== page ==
Google Fiber chief steps down after five months in the job
Google Fiber’s chief executive officer Gregory McCray has stepped down after only five months in the role.
Google’s parent company Alphabet is on the hunt for a replacement, but as McCray was only hired back in February, the company may have been left flat-footed in the search for a stable chief to oversee the high-speed broadband service.
“We are committed to the success of Google Fiber,” Alphabet CEO Larry Page said in a statement. “The team is bringing gigabit connections to more and more happy customers, Fiber has a great team and I’m confident we will find an amazing person to lead this important business.”
McCray took over from Craig Barratt, who stepped down from leadership in October 2016.
The rollout of Fiber was paused in nine cities and roughly nine percent of the division’s staff was cut while the hunt went on for a new chief, and while Barratt moved to an advisory role, McCray accepted the job of Google Access CEO — the unit that houses Fiber — in February.
McCray took on Google Access after a stint as CEO of telecom services provider Aero Communications and also served on the board of directors for CenturyLink.
It is not known why the former chief has suddenly quit, however, according to Bloomberg, McCray upset staff and caused a plethora of HR complaints during his first address to Google Access employees.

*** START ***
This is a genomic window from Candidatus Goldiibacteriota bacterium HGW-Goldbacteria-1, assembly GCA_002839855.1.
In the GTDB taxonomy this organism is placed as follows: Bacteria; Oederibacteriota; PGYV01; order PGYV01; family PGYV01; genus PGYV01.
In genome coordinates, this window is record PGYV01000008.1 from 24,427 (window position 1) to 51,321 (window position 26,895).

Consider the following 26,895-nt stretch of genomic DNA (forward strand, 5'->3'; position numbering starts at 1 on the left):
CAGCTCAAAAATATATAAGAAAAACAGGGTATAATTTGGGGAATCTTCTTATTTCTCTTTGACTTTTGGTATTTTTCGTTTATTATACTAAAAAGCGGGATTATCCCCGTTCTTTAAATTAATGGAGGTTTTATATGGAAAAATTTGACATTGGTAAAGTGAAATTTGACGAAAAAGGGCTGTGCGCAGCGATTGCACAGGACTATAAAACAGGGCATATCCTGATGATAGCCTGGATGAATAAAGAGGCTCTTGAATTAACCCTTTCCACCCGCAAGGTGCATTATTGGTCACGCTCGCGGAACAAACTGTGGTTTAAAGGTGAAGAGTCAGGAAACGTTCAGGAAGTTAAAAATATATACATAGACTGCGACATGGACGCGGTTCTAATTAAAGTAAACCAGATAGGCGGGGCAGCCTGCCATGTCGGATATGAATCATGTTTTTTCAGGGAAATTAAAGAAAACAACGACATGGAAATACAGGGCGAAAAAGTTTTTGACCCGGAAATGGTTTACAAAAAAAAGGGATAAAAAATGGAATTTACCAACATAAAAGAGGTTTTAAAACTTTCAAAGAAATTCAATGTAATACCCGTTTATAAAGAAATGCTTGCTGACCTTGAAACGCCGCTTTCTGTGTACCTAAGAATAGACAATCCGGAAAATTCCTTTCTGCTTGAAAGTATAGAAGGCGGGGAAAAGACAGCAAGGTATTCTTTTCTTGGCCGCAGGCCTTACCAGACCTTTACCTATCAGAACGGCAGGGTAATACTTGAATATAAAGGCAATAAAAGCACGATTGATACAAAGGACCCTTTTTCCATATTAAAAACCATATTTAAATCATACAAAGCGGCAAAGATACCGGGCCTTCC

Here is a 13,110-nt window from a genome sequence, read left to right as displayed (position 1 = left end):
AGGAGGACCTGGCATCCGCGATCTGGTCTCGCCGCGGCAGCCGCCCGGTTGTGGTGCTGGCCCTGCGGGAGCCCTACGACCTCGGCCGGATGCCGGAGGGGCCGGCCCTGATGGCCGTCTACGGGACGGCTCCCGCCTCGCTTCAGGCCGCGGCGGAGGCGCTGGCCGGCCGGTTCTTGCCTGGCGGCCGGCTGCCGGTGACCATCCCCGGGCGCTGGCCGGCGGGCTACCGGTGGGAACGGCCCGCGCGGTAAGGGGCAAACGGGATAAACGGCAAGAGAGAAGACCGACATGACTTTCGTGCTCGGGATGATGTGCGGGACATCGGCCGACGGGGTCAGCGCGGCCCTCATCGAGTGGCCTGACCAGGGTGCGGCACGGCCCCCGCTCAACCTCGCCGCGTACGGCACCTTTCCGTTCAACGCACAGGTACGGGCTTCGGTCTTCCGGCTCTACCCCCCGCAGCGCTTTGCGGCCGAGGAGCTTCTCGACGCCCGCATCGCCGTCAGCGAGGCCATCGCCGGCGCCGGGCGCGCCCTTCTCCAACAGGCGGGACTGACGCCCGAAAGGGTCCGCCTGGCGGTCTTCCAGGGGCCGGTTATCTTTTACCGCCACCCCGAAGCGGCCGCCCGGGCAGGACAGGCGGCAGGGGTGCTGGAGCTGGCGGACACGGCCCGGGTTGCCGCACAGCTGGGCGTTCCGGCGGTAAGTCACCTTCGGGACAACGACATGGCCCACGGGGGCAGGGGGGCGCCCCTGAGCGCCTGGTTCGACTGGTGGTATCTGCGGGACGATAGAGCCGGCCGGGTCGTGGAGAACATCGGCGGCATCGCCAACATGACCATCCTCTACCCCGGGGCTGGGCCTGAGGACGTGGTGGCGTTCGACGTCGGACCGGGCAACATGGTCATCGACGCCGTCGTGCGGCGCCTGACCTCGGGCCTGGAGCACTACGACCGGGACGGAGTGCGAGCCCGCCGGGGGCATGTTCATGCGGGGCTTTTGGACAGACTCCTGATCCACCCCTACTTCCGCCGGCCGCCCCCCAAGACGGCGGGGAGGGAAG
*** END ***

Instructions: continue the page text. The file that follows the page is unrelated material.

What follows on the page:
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The future does not seem to be as bright as it once was for Google Fiber. Several years ago, demand for the high-speed broadband service which offers either Fiber 100 (up to 100 Mbps) for $50 per month and Fiber 1000 (up to 1,000 Mbps) prompted expansion from the testing ground in Kansas City to other US cities.
However, deployment is slow work, especially in areas where there are no existing cable infrastructures, which requires Google to dig up streets and lay its own — causing disruption and annoyance to the community.
In addition, rival companies such as Verizon are now offering their own “gigabit” products which are close to the same speeds.
Unless the tech giant can quickly find a replacement willing to go the whole way and push the unit forward, we may not see Google Fiber in many more cities in the future.